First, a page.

In July 2020, the Chancellor asked the Office of Tax Simplification (OTS) to carry out a review of Capital Gains Tax (CGT), to “identify opportunities relating to administrative and technical issues as well as areas where the present rules can distort behaviour or do not meet their policy intent”.
Given the wide scope of the review, the OTS will produce two reports. The first report was published on 11 November and covers the policy design and principles underpinning the tax; the second, which will follow early next year, will explore key technical and administrative issues.
The main thrust of the report is to highlight many features of CGT which can distort behaviour, including its boundary with Income Tax and interconnections with Inheritance Tax (IHT).
The resulting recommendations from the OTS, across four main areas, are quite radical but, perhaps, not wholly unexpected.
The main recommendations that have grabbed the headlines can be summarised as follows:
Rates and Boundaries:
The Government should either consider (i) aligning the CGT rates with Income Tax (as it has been in the past) or (ii) deal with the “boundary issues between CGT and income tax”.
If there is to be alignment with Income Tax rates i.e. taxing capital gains in the same way as income, then there should also be some measures to deal with (i.e. not tax) inflationary gains, e.g. re-introduction of indexation relief?
If the CGT rates are not aligned to Income Tax, then there should be fewer rates, and, with no reliance on the taxpayer’s income in determining what the rate should be, measures should be introduced to prevent the disparity in treatment between capital gains and income.
Annual Exempt Amount:
The OTS believes that the relatively high level of the annual exempt amount (currently £12,300) distorts investment decisions by encouraging its use each tax year.
One way to address this, according to the OTS, would be to reduce the annual exempt amount so that it mainly operates as an administrative ‘de minimis’ threshold, if this is what it is meant to be.
If taxpayer behaviour did not change (which, of course, can never be ruled out when tax changes are introduced), the number of taxpayers required to pay CGT in 2021/22 would double if the annual exempt amount were reduced to around £5,000, and would nearly triple at an annual exempt amount of around £1,000 (compared to the 265,000 individual taxpayers who paid CGT in 2017/18).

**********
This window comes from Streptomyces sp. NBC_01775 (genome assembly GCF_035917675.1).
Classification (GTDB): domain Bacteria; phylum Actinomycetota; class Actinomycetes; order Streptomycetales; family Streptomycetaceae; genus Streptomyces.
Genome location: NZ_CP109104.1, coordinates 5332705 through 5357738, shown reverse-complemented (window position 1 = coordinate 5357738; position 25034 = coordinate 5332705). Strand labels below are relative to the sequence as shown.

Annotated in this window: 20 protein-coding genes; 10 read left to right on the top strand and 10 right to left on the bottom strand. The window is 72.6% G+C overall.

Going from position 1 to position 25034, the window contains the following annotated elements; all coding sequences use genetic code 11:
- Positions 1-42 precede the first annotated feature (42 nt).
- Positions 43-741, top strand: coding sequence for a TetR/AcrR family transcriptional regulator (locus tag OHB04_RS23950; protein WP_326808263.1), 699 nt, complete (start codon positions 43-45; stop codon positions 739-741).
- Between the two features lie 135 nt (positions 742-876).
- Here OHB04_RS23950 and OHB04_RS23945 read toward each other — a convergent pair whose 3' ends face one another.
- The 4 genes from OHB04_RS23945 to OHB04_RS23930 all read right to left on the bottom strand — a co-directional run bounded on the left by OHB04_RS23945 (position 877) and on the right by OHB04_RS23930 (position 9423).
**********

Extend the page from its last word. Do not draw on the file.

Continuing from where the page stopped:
Capital Transfers: Interaction with Inheritance Tax:
The OTS has already reviewed and made recommendations in relation to IHT reform. In that report, they recommended that a taxpayer should not receive both an IHT exemption and a CGT death uplift. So, where an asset passes free of IHT, it should not also be uplifted in value for CGT.
The OTS now appears to be considering a ‘no gains, no loss’ approach on death (i.e. no revaluing for CGT) for all assets, not just those that pass on death free of IHT.
If there were a move towards a ‘no gain, no loss’ approach on death, the OTS considers that there is a good case for an expansion of Gift Holdover Relief to non-business assets, so that CGT is paid on a subsequent sale, rather than at the time of the gift. This would substantially help with IHT planning.
Entrepreneur’s Relief (re-named Business Asset Disposal Relief in this year’s Finance Act) was reviewed in the March Budget and the cumulative limit for disposals qualifying for the relief was reduced from £10m to £1m. The OTS has put forward a challenge to the appropriateness of the relief in its current format.
The OTS note that Business Asset Disposal Relief and its predecessors have also long been understood as having another objective; as a specific relief when business owners retire. This was originally in recognition that a person’s business can be an alternative to a pension, representing many years of constant reinvestment.
If this were the objective, the Government could, alongside having regard to the wider objectives of the pension system, consider:
- increasing the minimum shareholding to perhaps 25%, so that the relief goes to owner-managers rather than to a broader class of employees;
- increasing the qualifying holding period to perhaps 10 years, to ensure the relief only goes to people who have built up their businesses over time; and/or
- reintroducing an age limit, perhaps linked to the age limits in pension freedoms, to reflect the intention that it mainly benefits those who are retiring.
In reviewing these recommendations, it is worth pondering what the main motivation for change is; fairness, revenue raising or both?
In relation to ‘fairness’ then, superficially, it is hard to argue, given the material differences between rates on income and capital gains taxes. There again, gains are often built up over many years and to charge a gain at Income Tax rates when the gain is all realised in one year could produce a distortive result.
In relation to revenue raising, questions need to be asked here too. HM Revenue & Customs estimates that around £14bn could be raised by aligning Capital Gains Tax and Income Tax, but that assumes that taxpayer behaviours are not changed. This could be a somewhat unreliable assumption.
So, where we are is that the first report has been published and the Government will undoubtedly at least consider what has been put forward. The second report on technical and administrative issues will be published next year.
We may get a view on Government thinking on capital tax reform in the next Budget?